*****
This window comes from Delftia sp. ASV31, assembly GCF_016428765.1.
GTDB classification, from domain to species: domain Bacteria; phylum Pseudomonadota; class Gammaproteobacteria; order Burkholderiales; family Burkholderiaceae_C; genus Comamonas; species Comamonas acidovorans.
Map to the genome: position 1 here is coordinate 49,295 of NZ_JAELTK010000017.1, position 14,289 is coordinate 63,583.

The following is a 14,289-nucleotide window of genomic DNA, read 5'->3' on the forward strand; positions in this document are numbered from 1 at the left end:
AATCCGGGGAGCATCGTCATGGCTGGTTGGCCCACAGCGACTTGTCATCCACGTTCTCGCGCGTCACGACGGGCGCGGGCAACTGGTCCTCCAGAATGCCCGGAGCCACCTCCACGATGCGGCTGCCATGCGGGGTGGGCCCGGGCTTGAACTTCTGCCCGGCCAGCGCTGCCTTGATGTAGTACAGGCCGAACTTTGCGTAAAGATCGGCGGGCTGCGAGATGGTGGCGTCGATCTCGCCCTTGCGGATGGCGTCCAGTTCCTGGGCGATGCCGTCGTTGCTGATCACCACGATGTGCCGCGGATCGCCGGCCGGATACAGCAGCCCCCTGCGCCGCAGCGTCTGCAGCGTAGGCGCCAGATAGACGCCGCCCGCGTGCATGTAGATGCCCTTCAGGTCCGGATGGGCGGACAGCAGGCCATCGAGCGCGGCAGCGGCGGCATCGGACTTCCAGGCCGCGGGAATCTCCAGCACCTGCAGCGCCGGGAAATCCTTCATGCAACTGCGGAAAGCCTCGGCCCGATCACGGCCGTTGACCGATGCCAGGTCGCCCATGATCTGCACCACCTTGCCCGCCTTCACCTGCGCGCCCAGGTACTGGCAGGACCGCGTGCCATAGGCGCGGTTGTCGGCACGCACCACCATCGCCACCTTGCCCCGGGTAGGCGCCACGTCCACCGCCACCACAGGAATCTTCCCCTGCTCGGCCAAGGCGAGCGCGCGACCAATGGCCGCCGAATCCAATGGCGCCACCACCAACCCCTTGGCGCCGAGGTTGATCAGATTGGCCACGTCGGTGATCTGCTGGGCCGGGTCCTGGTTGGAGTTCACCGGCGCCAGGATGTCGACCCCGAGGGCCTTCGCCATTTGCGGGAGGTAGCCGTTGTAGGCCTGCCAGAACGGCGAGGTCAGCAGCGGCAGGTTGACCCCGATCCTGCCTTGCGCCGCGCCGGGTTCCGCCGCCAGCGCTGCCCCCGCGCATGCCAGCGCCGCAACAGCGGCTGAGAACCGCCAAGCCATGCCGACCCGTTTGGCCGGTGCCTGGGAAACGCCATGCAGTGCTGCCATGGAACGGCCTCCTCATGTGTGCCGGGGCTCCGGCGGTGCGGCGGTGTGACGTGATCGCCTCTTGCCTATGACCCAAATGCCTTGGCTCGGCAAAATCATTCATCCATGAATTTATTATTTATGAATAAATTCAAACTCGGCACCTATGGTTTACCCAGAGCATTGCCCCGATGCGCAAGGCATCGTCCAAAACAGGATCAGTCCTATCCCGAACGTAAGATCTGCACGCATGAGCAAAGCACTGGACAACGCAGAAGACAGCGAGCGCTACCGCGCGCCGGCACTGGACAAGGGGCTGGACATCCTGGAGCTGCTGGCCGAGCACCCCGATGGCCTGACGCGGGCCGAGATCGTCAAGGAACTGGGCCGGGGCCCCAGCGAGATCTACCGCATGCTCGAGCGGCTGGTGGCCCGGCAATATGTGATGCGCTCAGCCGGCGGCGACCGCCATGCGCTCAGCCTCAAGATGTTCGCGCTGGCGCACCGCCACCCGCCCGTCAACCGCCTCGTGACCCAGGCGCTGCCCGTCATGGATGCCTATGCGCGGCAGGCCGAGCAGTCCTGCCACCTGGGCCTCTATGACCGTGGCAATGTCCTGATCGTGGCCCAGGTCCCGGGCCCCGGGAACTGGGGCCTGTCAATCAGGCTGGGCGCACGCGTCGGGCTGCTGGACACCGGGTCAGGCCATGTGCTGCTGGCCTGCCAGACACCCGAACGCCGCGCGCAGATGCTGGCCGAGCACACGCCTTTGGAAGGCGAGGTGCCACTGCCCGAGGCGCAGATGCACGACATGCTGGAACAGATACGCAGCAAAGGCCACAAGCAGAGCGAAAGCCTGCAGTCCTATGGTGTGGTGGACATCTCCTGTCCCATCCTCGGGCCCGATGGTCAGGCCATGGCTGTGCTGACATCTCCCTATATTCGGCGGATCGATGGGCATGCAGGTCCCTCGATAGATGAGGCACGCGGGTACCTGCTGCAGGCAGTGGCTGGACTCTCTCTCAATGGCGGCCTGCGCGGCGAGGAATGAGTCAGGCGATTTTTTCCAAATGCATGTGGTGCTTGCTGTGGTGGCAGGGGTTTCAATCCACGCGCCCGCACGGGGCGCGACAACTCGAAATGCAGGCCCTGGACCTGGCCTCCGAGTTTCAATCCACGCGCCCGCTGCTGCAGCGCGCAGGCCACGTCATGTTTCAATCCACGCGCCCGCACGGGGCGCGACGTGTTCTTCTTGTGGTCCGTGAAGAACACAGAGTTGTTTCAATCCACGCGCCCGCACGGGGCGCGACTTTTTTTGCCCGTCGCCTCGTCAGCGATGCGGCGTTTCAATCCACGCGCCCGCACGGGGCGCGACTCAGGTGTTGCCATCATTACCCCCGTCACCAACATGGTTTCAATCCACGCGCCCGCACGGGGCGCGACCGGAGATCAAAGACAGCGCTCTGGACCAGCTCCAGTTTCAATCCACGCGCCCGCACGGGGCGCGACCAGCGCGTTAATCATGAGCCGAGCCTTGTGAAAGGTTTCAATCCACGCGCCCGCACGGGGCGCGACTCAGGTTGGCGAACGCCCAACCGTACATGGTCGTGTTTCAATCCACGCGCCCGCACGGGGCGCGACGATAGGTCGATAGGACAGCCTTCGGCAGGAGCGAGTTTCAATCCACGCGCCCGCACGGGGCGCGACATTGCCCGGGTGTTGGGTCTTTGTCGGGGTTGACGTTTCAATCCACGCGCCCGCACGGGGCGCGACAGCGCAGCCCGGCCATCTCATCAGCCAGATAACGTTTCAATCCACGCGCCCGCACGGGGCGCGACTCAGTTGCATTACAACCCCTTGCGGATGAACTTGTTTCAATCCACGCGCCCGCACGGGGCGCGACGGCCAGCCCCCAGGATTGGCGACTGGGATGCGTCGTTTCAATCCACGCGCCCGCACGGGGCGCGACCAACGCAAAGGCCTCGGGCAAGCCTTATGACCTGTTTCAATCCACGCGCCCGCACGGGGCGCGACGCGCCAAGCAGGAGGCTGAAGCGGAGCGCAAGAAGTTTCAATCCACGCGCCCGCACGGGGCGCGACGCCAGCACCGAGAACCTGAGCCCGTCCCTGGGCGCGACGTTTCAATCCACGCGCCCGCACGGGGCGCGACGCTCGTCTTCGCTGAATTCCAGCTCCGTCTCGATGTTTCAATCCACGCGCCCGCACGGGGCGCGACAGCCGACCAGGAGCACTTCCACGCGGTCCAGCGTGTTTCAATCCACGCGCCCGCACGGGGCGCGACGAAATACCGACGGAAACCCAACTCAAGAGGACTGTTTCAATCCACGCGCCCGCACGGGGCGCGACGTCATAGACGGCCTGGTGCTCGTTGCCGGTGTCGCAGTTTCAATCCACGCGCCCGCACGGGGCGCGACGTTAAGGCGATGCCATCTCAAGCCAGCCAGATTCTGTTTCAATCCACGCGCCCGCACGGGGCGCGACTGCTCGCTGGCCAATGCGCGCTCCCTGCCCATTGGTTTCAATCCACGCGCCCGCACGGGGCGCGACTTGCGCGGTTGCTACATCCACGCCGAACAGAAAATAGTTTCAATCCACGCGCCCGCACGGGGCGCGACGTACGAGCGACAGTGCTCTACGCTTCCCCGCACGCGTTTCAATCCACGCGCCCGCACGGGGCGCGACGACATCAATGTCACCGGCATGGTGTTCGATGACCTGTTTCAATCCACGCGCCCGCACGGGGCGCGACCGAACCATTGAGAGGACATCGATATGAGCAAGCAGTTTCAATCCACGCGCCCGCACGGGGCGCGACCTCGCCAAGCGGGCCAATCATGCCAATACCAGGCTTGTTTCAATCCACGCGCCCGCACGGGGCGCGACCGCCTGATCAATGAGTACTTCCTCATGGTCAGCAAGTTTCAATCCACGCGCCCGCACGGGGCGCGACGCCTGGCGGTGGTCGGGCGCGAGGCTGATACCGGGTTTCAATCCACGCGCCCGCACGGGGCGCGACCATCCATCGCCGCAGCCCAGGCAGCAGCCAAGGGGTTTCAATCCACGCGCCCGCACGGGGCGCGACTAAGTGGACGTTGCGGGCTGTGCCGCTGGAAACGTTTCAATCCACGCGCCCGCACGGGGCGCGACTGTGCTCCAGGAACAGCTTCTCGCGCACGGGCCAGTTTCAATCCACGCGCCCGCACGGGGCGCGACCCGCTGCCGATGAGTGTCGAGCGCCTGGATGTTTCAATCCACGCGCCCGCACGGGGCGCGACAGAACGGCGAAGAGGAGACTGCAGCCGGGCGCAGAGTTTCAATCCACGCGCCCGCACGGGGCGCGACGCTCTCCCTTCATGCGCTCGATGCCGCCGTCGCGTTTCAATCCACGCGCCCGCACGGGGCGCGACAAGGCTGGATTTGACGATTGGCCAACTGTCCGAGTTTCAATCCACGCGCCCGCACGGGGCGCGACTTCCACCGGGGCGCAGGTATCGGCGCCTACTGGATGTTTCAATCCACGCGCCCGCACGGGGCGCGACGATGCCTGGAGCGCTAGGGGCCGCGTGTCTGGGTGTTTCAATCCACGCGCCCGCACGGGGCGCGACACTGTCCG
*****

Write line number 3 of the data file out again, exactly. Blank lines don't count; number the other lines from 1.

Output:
Map to the genome: position 1 here is coordinate 49,295 of NZ_JAELTK010000017.1, position 14,289 is coordinate 63,583.